By Leigh Austin
I somehow missed the bizarre turn of events that made national news in Fall 2011 about a group of LeRoy, New York, teenagers struck with a mysterious and wholly inexplicable ailment; but, after attending Rivendell Theatre Ensemble’s Firebirds Take the Field, a dramatization of the real life story, I was incredibly happy to have made this oversight. Walking into the theatre without any preconceived notions made the humorous, suspenseful, and dramatic play all the more exciting, and I can officially say that Rivendell has made a full-fledged fan of me after presenting yet another innovative, female-empowered production.
Though inspired by events from 2011, Lynn Rosen’s fictional account takes place in present day, twenty-five years after acclaimed molecular neuroscientist Avery Kahn (Meighan Gerachis) left her hometown of Highland Falls, NY, for college and her ambitious career aspirations. When a childhood friend, Helen (Rebecca Spence), reaches out imploring Avery to look into the spreading sickness that the town has derisively deemed “girl disease,” Avery both begrudgingly and eagerly returns home to investigate the illness. The trip quickly becomes more than Avery bargained for as old wounds from the past surface, and Avery gets involved in a much more intimate capacity than she imagined.
While Rosen’s script is overall a thought-provoking, engaging analysis of the body/mind connection and of our society’s perceptions of mental illness, there are a few scenes in the play that interrupt the flow and might be better served removed. That being said, the stellar cast of (mostly) women outweigh any of the script’s flaws. Spence and Gerachis standout in their roles, both perfectly capturing the uniqueness and humor of their characters without sacrificing the raw, emotional realness. Two of the town’s inflicted cheerleaders, Agatha Cooper (Hannah Toriumi), and Lucia Bowen (Aurora Real de Asua), are perfectly preppy and catty externally as they struggle to cope with deep-rooted internal anguish; and Helen’s daughter Penelope Landis (Jessica Ervin) captures the essence of an adolescent girl just trying to fit in (to which so many of us can relate).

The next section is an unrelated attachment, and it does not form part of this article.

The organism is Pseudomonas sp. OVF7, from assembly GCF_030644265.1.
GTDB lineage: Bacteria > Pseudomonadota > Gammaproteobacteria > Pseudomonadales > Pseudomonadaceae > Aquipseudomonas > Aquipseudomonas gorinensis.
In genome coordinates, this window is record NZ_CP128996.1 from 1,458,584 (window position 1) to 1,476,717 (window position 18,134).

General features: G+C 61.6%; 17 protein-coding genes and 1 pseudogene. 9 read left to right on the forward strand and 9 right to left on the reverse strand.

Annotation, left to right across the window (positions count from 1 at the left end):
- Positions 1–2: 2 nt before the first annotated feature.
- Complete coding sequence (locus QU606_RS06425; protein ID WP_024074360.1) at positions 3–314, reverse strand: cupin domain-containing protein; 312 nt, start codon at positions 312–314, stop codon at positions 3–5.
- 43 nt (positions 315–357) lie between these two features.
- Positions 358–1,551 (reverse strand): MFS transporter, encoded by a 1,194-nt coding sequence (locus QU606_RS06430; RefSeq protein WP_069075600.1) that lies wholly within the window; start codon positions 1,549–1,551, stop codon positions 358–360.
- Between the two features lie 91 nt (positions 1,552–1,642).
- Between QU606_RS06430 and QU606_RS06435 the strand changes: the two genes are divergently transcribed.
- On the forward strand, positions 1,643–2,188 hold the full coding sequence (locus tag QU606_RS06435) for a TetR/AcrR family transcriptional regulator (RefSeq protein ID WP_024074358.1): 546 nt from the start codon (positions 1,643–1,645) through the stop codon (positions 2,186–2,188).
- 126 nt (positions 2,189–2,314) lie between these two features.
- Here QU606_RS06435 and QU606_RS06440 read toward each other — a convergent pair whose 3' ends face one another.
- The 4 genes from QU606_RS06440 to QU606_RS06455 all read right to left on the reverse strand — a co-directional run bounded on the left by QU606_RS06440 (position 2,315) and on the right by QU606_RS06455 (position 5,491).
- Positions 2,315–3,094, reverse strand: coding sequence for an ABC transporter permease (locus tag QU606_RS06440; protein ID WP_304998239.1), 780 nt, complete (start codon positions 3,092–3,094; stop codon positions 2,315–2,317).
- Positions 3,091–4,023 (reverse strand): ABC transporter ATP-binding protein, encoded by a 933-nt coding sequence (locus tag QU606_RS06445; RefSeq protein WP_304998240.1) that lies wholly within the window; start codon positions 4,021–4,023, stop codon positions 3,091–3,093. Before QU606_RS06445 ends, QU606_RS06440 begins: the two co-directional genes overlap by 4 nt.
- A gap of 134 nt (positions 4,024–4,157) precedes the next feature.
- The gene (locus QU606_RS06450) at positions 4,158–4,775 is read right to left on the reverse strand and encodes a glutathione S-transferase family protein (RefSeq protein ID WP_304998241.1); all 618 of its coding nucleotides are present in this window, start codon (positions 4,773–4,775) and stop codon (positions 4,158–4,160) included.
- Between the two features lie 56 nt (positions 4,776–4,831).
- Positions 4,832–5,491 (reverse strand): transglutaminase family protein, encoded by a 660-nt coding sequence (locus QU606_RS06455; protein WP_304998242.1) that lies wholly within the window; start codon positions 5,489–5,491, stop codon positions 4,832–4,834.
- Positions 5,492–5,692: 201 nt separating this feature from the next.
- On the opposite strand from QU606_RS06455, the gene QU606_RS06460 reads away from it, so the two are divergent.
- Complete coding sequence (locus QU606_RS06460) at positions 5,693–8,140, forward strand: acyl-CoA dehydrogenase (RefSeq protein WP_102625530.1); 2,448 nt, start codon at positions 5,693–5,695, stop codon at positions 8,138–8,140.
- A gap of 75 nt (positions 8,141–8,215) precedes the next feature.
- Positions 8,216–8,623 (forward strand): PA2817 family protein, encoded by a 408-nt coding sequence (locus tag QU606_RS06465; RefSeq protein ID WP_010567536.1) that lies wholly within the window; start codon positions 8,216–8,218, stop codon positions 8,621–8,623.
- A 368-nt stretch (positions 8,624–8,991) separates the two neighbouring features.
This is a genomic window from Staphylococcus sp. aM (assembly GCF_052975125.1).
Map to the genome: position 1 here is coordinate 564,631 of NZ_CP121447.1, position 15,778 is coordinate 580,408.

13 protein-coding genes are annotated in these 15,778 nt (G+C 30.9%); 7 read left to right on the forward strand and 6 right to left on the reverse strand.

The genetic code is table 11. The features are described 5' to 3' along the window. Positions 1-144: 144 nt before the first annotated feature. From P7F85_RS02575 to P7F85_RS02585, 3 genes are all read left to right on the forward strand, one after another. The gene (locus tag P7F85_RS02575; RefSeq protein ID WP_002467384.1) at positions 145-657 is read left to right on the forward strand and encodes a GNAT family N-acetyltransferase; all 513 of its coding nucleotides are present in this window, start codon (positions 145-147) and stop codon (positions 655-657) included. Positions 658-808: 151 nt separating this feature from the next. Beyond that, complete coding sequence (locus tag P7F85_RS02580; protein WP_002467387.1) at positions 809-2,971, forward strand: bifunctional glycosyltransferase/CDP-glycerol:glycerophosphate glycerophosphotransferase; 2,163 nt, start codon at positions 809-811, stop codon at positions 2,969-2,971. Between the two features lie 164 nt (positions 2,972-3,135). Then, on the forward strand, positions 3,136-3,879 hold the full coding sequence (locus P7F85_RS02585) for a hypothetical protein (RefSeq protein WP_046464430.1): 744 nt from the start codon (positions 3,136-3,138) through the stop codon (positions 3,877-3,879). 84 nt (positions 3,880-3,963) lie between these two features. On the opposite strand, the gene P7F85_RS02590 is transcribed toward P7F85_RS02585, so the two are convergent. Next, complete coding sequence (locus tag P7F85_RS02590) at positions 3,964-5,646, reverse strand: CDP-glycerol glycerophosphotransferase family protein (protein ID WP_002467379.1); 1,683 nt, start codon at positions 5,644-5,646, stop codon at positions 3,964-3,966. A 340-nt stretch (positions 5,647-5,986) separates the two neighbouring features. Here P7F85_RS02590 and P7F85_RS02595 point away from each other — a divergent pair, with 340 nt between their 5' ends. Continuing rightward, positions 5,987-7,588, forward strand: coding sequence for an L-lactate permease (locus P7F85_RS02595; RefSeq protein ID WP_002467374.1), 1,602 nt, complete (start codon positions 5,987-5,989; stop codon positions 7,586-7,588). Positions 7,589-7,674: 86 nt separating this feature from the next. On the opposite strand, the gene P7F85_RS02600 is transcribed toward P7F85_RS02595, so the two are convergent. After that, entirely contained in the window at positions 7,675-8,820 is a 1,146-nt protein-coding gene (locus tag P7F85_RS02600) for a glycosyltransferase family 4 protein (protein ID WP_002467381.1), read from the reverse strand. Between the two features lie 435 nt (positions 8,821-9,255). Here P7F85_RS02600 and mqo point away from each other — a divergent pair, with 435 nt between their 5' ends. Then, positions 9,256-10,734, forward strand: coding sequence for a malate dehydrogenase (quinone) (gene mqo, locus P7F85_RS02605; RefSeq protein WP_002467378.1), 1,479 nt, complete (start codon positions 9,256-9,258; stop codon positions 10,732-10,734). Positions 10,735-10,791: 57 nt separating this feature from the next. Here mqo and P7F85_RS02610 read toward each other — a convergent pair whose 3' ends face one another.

Supporting characters Kathy Bowen (Tara Mallen) and Mark Cooper (Josh Odor) take away more from the show than they add to it, but it’s difficult to tell whether these roles could be worthwhile even with stronger performers. This is an area in which the script might be revisited to enhance the production.
All in all, though, when the strobe lights finally peter out on this production, the audience is left with a lot of wonderful questions to consider: how does society view medical conditions like mental illness which are characterized more by psychology than biology (at least outwardly)? How does socioeconomic status affect the way we perceive mental illness? And, perhaps most importantly in our current political climate, what role does being a woman play in diagnosing and recognizing ailments?
Firebirds Take the Field runs at Rivendell Ensemble Theatre through May 27th. More info.
The Hawk was a common name for the cold, winter wind in Chicago, possibly even predating "the Windy City." Additionally, a hawk can see up to eight times more clearly than the human eye.